The Unjust War

I am a product of the Vietnam war. It was a demoralizing period of time for most teenagers, many of whom were eligible for the draft and ended up serving – and dying – in Southeast Asia. I had always considered it an unjust war, a war started out of fear of the spread of Soviet and Chinese communism and not out of concern for the citizens over which the U.S. ran roughshod. I never thought it would happen again in my lifetime.

The definition of a just war has been a long and storied study. The major criteria, historically attributed to St. Augustine (also see Wikipedia) and paraphrased below, indicate that

  • War should be waged for peace
  • There must be an underlying cause for war other than for peace (“Right Intention”)
  • There must be an inner attitude of love, even during acts of war
  • War must be waged under a legitimate ruler (“Legitimate Authority”)
  • The actual conduct of war must be just
  • Force may be used only to correct a grave, public evil
  • The injustice suffered by one party must significantly outweigh that suffered by the other (“Comparative Justice”)
  • Force may be used only after peaceful and viable alternatives have been seriously tried and exhausted (“Last Resort”)

In the Catholic teaching, a just war must be a war of defense. A war of aggression is always immoral.

Compare this to the Bush Doctine. This proposal was voiced by President Bush in 2002 and stated that the US maintains the right to attack any country it defines as a threat. In practice, the Bush Doctrine was certainly efficient in its ability to turn what could be a very gray and bureaucratic decision-making process into something that is black and white. “If you are not my friend, you are my enemy.”

I thought I was clearly correct in stating to others that the Iraq war is an unjust war. After researching the subject a bit (and there are entire libraries of material on the subject) I’m not so sure. Like the haze of war, the definitions associated with “just” and “unjust” are murky, often vague and can be broadly interpreted, especially when politics come into play. I do think that the criteria of Last Resort was probably not met, as I find it hard to believe that the Bush Administration did all it could to find viable alternatives to war with Iraq. I also believe that the U.S. intervened in Iraq as an aggressor, as up to that point there was no direct evidence that Iraq was planning or executing anything outside its own boundaries – but even that belief must be tempered with the knowledge that the Pentagon and CIA probably had much more information on the subject than I will ever have.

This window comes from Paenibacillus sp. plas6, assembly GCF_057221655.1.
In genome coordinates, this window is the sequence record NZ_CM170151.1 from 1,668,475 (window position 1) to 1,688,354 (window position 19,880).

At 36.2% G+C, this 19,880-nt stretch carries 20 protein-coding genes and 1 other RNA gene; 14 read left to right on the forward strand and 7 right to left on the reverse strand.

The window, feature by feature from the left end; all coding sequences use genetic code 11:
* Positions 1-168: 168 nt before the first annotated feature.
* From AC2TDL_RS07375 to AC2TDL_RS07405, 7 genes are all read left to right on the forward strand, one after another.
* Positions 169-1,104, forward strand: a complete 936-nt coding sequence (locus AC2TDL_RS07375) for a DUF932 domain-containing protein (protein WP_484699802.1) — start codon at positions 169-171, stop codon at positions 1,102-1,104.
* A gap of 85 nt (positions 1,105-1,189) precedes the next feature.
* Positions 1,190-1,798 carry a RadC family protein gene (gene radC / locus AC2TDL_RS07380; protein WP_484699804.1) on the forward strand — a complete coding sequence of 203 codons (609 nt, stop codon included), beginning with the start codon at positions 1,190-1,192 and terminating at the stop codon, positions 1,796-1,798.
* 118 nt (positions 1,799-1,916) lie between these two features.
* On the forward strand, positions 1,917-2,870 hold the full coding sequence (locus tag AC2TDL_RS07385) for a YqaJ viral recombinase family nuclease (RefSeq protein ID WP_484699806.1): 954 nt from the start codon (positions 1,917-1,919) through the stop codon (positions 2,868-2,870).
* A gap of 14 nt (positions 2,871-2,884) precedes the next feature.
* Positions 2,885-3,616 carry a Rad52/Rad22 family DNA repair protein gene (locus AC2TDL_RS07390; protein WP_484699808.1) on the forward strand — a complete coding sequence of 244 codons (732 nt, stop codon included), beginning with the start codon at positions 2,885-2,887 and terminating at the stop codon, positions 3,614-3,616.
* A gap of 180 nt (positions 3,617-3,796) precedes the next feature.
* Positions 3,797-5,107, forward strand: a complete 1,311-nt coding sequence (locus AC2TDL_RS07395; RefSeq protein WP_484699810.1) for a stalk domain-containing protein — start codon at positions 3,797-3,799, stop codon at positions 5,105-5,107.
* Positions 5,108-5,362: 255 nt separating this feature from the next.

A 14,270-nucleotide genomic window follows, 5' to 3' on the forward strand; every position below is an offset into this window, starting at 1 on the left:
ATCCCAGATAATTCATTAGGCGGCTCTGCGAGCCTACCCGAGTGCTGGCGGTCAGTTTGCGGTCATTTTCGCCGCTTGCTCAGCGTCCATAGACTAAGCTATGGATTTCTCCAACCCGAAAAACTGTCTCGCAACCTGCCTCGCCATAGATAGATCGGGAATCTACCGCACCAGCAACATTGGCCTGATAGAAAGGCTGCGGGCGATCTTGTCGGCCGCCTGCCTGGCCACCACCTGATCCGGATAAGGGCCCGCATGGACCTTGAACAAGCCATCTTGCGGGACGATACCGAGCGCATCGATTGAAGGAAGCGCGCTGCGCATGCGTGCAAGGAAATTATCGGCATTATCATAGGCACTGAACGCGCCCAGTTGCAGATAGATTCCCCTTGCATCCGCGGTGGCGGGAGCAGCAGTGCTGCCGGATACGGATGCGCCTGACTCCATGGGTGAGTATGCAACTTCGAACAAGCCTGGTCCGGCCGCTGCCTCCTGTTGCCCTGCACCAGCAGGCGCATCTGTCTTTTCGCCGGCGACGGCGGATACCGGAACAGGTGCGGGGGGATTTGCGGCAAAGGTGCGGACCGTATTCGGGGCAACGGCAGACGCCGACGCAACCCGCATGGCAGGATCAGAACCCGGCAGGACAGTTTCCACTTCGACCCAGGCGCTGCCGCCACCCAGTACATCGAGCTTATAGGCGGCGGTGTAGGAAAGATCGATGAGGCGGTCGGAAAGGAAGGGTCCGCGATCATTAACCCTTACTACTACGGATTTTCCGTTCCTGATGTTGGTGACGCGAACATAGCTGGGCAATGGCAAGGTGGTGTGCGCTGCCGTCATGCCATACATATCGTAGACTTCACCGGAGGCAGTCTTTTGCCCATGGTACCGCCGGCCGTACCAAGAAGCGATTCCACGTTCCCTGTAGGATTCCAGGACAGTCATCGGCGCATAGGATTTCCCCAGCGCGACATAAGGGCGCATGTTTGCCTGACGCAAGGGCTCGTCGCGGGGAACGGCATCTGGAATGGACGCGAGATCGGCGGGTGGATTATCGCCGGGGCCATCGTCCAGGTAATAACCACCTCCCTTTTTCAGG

I turned a corner last night in my thoughts about blaming the Bush Administration for starting an unjust war. This wasn’t about the morality of going after Saddam Hussein, and I’m pretty sure that George Bush was convinced he was doing a right and just thing. Rather, it was about his willingness to define right and wrong in such absolute terms that there was no room for discourse. It was (and still is) the Administration’s refusal to see the world in anything other than black and white. And this is not just the Administration’s problem – it has been a Republican problem for some time and for many years has had me leaning left on national issues, where I get a better sense of fair debate rather than xenophobic rhetoric.

According to President Bush, The U.S. represents freedom. El Queda hates the U.S., therefore they hate freedom. Stem cell research is evil. If you are not a patriot, you’re un-American. Recently: The President will veto any defense spending bill that contains timelines for troop withdrawal. These memorable statements, and many more, are made in absolute terms with no room for debate.

The Bush Doctrine and the war were merely manifestations of the Administration’s refusal to see things in shades of gray…

…making our President a very shallow man.


One Response to The Unjust War

  1. […] contractors who also paid with their lives.  I am certain that these people have died in vain, in an unjust war.  I am certain that they are never coming […]

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